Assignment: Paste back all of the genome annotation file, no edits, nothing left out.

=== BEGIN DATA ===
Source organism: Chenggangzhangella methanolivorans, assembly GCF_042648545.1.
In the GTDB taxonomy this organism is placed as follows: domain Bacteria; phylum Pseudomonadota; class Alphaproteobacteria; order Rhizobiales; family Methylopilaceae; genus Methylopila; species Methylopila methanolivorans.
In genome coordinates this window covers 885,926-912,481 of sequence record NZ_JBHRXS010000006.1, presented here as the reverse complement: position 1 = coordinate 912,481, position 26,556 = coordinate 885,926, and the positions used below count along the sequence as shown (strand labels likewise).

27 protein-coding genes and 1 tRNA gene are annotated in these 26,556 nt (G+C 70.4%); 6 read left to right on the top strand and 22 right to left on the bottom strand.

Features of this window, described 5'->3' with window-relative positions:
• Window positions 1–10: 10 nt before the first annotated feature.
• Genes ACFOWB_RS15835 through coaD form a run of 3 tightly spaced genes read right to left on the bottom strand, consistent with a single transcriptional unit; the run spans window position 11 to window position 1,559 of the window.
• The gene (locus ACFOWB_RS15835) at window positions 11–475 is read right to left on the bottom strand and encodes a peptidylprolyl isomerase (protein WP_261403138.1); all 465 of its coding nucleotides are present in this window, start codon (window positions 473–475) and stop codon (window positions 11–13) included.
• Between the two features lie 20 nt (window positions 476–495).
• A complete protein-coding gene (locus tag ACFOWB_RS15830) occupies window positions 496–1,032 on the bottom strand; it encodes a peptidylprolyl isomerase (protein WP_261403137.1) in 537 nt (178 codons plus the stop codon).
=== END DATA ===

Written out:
Source organism: Chenggangzhangella methanolivorans, assembly GCF_042648545.1.
In the GTDB taxonomy this organism is placed as follows: domain Bacteria; phylum Pseudomonadota; class Alphaproteobacteria; order Rhizobiales; family Methylopilaceae; genus Methylopila; species Methylopila methanolivorans.
In genome coordinates this window covers 885,926-912,481 of sequence record NZ_JBHRXS010000006.1, presented here as the reverse complement: position 1 = coordinate 912,481, position 26,556 = coordinate 885,926, and the positions used below count along the sequence as shown (strand labels likewise).

27 protein-coding genes and 1 tRNA gene are annotated in these 26,556 nt (G+C 70.4%); 6 read left to right on the top strand and 22 right to left on the bottom strand.

Features of this window, described 5'->3' with window-relative positions:
• Window positions 1–10: 10 nt before the first annotated feature.
• Genes ACFOWB_RS15835 through coaD form a run of 3 tightly spaced genes read right to left on the bottom strand, consistent with a single transcriptional unit; the run spans window position 11 to window position 1,559 of the window.
• The gene (locus ACFOWB_RS15835) at window positions 11–475 is read right to left on the bottom strand and encodes a peptidylprolyl isomerase (protein WP_261403138.1); all 465 of its coding nucleotides are present in this window, start codon (window positions 473–475) and stop codon (window positions 11–13) included.
• Between the two features lie 20 nt (window positions 476–495).
• A complete protein-coding gene (locus tag ACFOWB_RS15830) occupies window positions 496–1,032 on the bottom strand; it encodes a peptidylprolyl isomerase (protein WP_261403137.1) in 537 nt (178 codons plus the stop codon).